On Red Is Best and A Pocket Can Have A Treasure In It
On The Dance with the Violin
If you’ve ever needed a second chance to achieve your dreams, you won’t want to miss Kids’ Lit favourite Kathy Stinson’s newest book. The Dance of the Violin (Annick Press), illustrated by Dušan Petricic, returns to Stinson’s last literary subject, violinist Joshua Bell who appeared in her award-winning book The Man with the Violin, but this time takes readers back to Bell’s childhood, where he enters a prestigious musical competition.
After a heartbreaking error ruins his shot at victory, Joshua gathers his courage and asks for a second chance. It’s a heartwarming book that will appeal to music lovers especially, but its lessons and story are universal.
On What Happened to Ivy
Kathy Stinson is best known for her iconic picture book, Red Is Best (illustrations by Robin Baird Lewis, Annick Press) which recently celebrated its thirtieth year in print. And while she’s written many picture books, Kathy has tackled a range of topics in her vast array of books for older children. Her award-winning short story collection, 101 Ways to Dance (Second Story Press) explores teen sexuality while her Our Canadian Girl Marie-Claire novels are historicals set in 1885 Montreal.
In her recent young adult novel, What Happened to Ivy (Second Story), Stinson steps into the shoes of David, the teen brother of a profoundly disabled sister who dies under questionable circumstances. Stinson accurately captures the conflicted emotions of David, who clearly loves his sister while at the same time being embarrassed by her and frustrated with the limitations that her existence has placed on the family. Stinson’s depiction of Ivy is nuanced and real, beautifully showing the young girl’s abilities and perceptions within her challenged life.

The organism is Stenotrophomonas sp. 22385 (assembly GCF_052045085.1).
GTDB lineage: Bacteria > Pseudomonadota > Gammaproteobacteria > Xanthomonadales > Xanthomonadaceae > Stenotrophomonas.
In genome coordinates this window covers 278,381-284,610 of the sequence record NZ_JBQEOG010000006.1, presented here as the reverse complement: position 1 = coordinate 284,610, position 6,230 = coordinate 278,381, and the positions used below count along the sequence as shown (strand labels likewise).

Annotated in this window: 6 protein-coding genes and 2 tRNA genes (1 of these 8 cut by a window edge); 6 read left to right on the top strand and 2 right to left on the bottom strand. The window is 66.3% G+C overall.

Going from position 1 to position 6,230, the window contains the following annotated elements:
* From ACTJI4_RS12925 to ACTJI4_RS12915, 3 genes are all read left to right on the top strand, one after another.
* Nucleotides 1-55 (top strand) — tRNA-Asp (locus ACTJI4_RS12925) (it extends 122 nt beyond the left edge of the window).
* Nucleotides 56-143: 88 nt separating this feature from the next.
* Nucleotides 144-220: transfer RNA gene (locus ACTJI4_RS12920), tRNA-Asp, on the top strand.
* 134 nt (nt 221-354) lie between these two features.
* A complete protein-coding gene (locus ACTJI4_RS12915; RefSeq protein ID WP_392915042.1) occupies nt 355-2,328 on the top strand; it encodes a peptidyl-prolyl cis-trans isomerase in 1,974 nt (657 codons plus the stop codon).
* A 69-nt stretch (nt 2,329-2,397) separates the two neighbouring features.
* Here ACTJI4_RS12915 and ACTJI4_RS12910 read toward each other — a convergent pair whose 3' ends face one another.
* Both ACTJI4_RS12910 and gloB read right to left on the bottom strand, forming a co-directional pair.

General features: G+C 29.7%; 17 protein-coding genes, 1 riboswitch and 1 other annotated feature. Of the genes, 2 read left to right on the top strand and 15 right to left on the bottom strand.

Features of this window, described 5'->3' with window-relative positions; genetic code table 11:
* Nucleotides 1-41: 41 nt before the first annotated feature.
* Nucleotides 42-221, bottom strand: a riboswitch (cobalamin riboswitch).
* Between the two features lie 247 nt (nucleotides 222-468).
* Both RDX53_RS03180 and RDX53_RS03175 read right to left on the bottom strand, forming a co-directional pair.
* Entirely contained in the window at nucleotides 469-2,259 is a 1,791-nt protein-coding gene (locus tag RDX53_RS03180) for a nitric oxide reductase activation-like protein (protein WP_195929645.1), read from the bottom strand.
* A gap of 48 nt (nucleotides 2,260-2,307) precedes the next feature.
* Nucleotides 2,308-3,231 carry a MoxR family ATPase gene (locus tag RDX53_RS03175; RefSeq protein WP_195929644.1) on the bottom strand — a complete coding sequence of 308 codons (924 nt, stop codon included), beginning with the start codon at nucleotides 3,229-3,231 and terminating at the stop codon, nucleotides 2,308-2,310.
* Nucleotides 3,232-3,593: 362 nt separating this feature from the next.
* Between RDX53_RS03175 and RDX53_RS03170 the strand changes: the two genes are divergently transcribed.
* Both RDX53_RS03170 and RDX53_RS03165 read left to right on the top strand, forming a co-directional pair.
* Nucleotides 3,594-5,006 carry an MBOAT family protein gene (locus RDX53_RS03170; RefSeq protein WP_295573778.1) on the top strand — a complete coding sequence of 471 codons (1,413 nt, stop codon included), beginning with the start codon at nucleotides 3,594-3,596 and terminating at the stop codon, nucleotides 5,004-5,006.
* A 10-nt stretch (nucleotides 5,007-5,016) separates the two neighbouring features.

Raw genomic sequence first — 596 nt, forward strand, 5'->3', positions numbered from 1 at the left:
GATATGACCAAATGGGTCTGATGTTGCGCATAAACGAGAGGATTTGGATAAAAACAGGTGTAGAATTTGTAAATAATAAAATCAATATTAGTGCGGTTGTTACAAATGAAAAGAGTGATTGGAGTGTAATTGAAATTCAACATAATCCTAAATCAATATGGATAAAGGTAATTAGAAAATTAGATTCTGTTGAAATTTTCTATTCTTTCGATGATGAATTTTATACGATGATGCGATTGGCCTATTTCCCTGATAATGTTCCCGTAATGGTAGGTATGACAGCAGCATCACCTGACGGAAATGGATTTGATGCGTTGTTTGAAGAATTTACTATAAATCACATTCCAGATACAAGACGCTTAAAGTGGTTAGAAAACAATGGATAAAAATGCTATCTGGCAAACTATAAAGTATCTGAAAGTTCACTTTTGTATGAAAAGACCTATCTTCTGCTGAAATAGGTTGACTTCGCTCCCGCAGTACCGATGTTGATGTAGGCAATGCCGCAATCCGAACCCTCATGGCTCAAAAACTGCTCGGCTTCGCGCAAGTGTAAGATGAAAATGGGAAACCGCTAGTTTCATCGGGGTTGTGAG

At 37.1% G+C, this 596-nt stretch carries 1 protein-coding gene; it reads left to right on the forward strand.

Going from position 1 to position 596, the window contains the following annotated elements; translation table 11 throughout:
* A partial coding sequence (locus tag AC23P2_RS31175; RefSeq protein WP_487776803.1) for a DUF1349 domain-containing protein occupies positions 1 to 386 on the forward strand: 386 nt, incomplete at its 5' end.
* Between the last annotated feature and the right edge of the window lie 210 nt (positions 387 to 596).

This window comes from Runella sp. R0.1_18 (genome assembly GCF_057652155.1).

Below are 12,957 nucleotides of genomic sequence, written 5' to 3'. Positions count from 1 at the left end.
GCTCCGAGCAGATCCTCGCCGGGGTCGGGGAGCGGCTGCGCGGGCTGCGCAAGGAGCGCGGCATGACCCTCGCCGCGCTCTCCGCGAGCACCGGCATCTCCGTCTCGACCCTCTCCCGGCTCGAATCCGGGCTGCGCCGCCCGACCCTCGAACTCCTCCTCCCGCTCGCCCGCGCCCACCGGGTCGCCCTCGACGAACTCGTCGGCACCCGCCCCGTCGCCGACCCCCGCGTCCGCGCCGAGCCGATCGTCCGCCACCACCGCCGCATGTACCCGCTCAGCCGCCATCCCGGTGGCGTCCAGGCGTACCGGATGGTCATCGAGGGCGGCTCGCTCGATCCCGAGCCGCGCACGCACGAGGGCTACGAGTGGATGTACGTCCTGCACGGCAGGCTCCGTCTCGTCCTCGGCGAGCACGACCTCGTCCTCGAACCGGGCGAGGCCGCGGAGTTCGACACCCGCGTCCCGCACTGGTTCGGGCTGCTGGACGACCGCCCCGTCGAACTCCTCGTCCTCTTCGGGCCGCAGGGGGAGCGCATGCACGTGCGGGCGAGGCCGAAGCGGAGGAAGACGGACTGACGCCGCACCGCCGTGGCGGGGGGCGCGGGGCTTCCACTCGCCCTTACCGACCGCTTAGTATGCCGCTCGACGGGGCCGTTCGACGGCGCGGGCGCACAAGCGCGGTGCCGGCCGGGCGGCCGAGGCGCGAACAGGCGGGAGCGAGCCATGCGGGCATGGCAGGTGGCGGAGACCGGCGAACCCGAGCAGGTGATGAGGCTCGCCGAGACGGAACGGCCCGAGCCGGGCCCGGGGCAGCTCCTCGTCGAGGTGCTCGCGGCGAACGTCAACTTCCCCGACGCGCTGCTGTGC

On Giving Back
On this, my last day as writer-in-residence of Open Book Toronto, I’d like to say thanks for checking in throughout the month to read my chats with many of the people who sparkle within the world of children’s publishing. It’s been a wonderful experience for me to be able to host them in this forum.
For my final post, I’d like to introduce you to KATHY STINSON, the well-respected Toronto-born writer who has published books in many genres, for example: RED IS BEST and BIG OR LITTLE?, the two first Canadian picture books for preschoolers; four CANADIAN GIRL novels about Marie-Claire; novels KING OF THE CASTLE and RUBY; and the non-fiction HIGHWAY OF HEROES.
On Becoming Ruby
Over the course of the summer of 1967, 15-year-old Ruby Nan Larkin is changing. It may have something to do with Daniel. Or is it her feelings about her mother? In Kathy Stinson’s novel Becoming Ruby we meet a girl struggling to come into her own — in body, mind and spirit. Read an exclusive interview with Kathy below…
Q: Nan’s relationship with her mother is highly charged. At times her mother appears cold and critical, while at other moments Nan and her mother share laughter and intimacy. Do you think the mother-daughter tension in Becoming Ruby is typical or is Nan’s mother especially troubled as a parent?
On 101 Ways to Dance
What inspired you to write these stories?
Teaching writing, I often suggested to students that they mine their own experiences for story ideas. One day I realized I wasn’t doing this myself, so I began remembering incidents from my own teen years and started to use them to create fiction.